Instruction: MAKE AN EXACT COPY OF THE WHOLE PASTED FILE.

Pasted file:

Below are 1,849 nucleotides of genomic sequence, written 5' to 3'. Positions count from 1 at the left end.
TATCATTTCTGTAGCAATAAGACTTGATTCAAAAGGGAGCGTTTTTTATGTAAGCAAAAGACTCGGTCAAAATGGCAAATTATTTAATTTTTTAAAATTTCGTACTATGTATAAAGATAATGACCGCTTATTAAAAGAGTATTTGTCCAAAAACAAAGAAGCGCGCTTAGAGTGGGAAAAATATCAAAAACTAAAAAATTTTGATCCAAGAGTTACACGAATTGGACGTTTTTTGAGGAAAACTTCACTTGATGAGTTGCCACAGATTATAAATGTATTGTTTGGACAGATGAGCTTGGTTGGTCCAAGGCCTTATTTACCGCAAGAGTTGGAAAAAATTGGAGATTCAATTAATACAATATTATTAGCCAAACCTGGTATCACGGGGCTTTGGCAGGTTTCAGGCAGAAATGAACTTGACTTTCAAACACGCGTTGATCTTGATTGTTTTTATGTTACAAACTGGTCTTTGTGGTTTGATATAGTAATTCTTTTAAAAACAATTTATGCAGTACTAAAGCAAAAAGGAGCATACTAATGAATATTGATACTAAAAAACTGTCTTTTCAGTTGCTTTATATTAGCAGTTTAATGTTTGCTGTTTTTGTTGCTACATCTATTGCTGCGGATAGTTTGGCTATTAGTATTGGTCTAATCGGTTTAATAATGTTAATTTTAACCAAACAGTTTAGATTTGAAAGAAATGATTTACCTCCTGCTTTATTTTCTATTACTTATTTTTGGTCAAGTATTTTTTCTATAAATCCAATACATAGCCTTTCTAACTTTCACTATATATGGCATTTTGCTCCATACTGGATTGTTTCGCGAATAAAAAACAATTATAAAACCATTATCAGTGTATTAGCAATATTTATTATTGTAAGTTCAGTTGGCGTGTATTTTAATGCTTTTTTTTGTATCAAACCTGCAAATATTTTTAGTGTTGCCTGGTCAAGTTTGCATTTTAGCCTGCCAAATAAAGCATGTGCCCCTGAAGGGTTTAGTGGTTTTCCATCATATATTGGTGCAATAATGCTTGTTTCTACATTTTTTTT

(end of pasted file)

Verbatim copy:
Below are 1,849 nucleotides of genomic sequence, written 5' to 3'. Positions count from 1 at the left end.
TATCATTTCTGTAGCAATAAGACTTGATTCAAAAGGGAGCGTTTTTTATGTAAGCAAAAGACTCGGTCAAAATGGCAAATTATTTAATTTTTTAAAATTTCGTACTATGTATAAAGATAATGACCGCTTATTAAAAGAGTATTTGTCCAAAAACAAAGAAGCGCGCTTAGAGTGGGAAAAATATCAAAAACTAAAAAATTTTGATCCAAGAGTTACACGAATTGGACGTTTTTTGAGGAAAACTTCACTTGATGAGTTGCCACAGATTATAAATGTATTGTTTGGACAGATGAGCTTGGTTGGTCCAAGGCCTTATTTACCGCAAGAGTTGGAAAAAATTGGAGATTCAATTAATACAATATTATTAGCCAAACCTGGTATCACGGGGCTTTGGCAGGTTTCAGGCAGAAATGAACTTGACTTTCAAACACGCGTTGATCTTGATTGTTTTTATGTTACAAACTGGTCTTTGTGGTTTGATATAGTAATTCTTTTAAAAACAATTTATGCAGTACTAAAGCAAAAAGGAGCATACTAATGAATATTGATACTAAAAAACTGTCTTTTCAGTTGCTTTATATTAGCAGTTTAATGTTTGCTGTTTTTGTTGCTACATCTATTGCTGCGGATAGTTTGGCTATTAGTATTGGTCTAATCGGTTTAATAATGTTAATTTTAACCAAACAGTTTAGATTTGAAAGAAATGATTTACCTCCTGCTTTATTTTCTATTACTTATTTTTGGTCAAGTATTTTTTCTATAAATCCAATACATAGCCTTTCTAACTTTCACTATATATGGCATTTTGCTCCATACTGGATTGTTTCGCGAATAAAAAACAATTATAAAACCATTATCAGTGTATTAGCAATATTTATTATTGTAAGTTCAGTTGGCGTGTATTTTAATGCTTTTTTTTGTATCAAACCTGCAAATATTTTTAGTGTTGCCTGGTCAAGTTTGCATTTTAGCCTGCCAAATAAAGCATGTGCCCCTGAAGGGTTTAGTGGTTTTCCATCATATATTGGTGCAATAATGCTTGTTTCTACATTTTTTTT